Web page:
I remember a "termakan" incident a couple of months back when I went with a client on a Corporate Roadshow to Jakarta.

We were at the hotel and the client ordered Indonesian Fried Rice.

You would have thought that it's halal, right?

The client happily ate the dish. Half-way through, the chef came round to our table and asked if we were enjoying our meal. My client said: This is excellent. I must get the recipe from you for my wife.

It being a 5-star hotel and all, the chef was most obliging and promised to email the recipe over.

Imagine the client's horror on receiving the recipe a few days later in KL. It went like: Saute 20g of bbq pork slices........*gulp*

Patricia said...

You know, you've hit it on the head: I, too, have wondered at how all the other 'wrongs' are happily indulged in, but the very thought of pork makes everyone shiver. But, you've not given me an answer here :(

I agree that it must be very hard to find the right food when you're abroad - for muslims, that is. I guess, in the final analysis, one just has to be practical.

Me? I'm an eatabusanythingus - no taboos whatsoever :)

Oldstock said...

mamasita,

Kalau termakan tu kira tak sengaja... masa kami time student dulu, some of my friends main kira belasah je..

At one time, I was in Japan doing a course and we stayed at a training centre that included participants for other countries including the Middle East. Kami budak2 Melayu saja yg tak makan ayam atau daging. Pak Arab selamba je makan... diaorang kata halal, just say bismillah before you eat.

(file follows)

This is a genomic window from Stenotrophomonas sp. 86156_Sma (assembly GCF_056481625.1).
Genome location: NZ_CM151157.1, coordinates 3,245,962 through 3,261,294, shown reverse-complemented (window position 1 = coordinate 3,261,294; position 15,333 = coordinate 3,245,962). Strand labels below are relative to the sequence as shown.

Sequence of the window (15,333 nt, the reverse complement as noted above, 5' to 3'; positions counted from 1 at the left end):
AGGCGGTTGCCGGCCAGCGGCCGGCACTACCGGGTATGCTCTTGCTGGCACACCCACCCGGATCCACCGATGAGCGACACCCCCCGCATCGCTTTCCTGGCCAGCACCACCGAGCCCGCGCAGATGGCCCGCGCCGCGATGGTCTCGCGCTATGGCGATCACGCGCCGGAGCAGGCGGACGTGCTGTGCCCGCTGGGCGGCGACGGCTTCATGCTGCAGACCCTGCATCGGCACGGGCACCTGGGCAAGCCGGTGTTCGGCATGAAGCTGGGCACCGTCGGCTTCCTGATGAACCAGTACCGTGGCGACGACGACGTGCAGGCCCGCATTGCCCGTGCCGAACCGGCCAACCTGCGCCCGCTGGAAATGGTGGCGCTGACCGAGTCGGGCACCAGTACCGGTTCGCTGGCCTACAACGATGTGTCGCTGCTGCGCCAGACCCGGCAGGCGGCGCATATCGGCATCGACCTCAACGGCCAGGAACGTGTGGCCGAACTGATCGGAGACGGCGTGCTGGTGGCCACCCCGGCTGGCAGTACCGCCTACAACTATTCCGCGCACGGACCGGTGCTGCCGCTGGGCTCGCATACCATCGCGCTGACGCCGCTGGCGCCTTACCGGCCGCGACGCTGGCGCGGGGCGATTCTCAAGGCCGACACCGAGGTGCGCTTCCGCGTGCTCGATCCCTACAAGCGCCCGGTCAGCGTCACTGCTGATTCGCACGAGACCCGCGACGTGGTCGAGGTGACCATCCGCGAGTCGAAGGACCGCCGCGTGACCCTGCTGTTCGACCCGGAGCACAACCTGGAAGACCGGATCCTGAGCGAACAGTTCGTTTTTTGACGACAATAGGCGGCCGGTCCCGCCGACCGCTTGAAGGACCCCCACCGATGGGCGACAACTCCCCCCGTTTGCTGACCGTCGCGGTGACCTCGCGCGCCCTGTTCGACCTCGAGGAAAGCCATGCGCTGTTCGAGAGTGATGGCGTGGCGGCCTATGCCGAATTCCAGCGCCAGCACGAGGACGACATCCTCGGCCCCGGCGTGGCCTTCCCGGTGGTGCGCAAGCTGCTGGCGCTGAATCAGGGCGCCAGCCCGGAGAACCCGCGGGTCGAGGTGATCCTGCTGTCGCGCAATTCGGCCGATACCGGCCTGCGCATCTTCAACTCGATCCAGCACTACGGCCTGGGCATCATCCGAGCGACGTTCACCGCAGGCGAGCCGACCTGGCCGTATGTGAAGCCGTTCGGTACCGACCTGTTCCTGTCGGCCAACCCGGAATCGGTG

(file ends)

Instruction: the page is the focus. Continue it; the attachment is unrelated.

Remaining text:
Oldstock said...

Andrea,

I've only been to Jakarta once but have been warned about the food, especially at top class hotels, just like the incident you mentioned.

Oldstock said...

Pat,

I would like to give you the answer you seek but it may need a few paragraphs of explanation (from my own point of view, that is). But I don't think the explanation would be interesting, heheheh.

So, you eat anything huh? I'm not quite a food adventurer like I'd like to be, although I claim to eat anything (as long halal). The standard phrase in Malay being - boleh makan apa saja, tolak kayu dengan batu. Even that phrase is not 100% applicable now, as some people have pointed out... because we can eat still ubi kayu and drink air batu :-)

Madam Markonah said...

HAd a similar experience to VA's. A friend ordered caesar salad only to find strips of bacon in it. Selamba je dia kutip bacon tu letak tepi and proceeded to finish the salad.

Me? Ternganga je tengok... didn't know how to respond hehhe...

bangkai said...

Bro

You were at Wrexham around about he time I was in London. Went to Wrexham once and I wonder if our paths crossed.

In any case, I've got some friends who were at Wrexham at about the same time - so we probably have some common friends.

My friends at Wrexham? They were the guys from MRSM Seremban.

Oldstock said...

madam,

I thought it would have been second-nature for you to come up with a cynical remark, heheheh :-)

Oldstock said...

MatB,

Someone did inform me that you're ex-MRSM Seremban and I'm sure we have common friends. It is very likely that our paths may have crossed too.

Panjang umur we'll meet up in real-life and exchange stories. Insyaallah.

Queen Of The House said...

Ya Allah, I really cringe now thinking of the 'ter-makan' and makan episodes of those zaman jahilliyah days. Remorse pun ada jugak. I pray my kids will never have to be in the same position.

Oldstock said...

Queen,

Kalau dah termakan, nak buat macamana. Mudah-mudahan dosa-dosa kita diampuni yg Maha Esa.

You studied overseas too?

You may note that in the previous comment by Bangkai that he and I have mutual friends. I remember that it was you who mentioned that he's x-Seremban.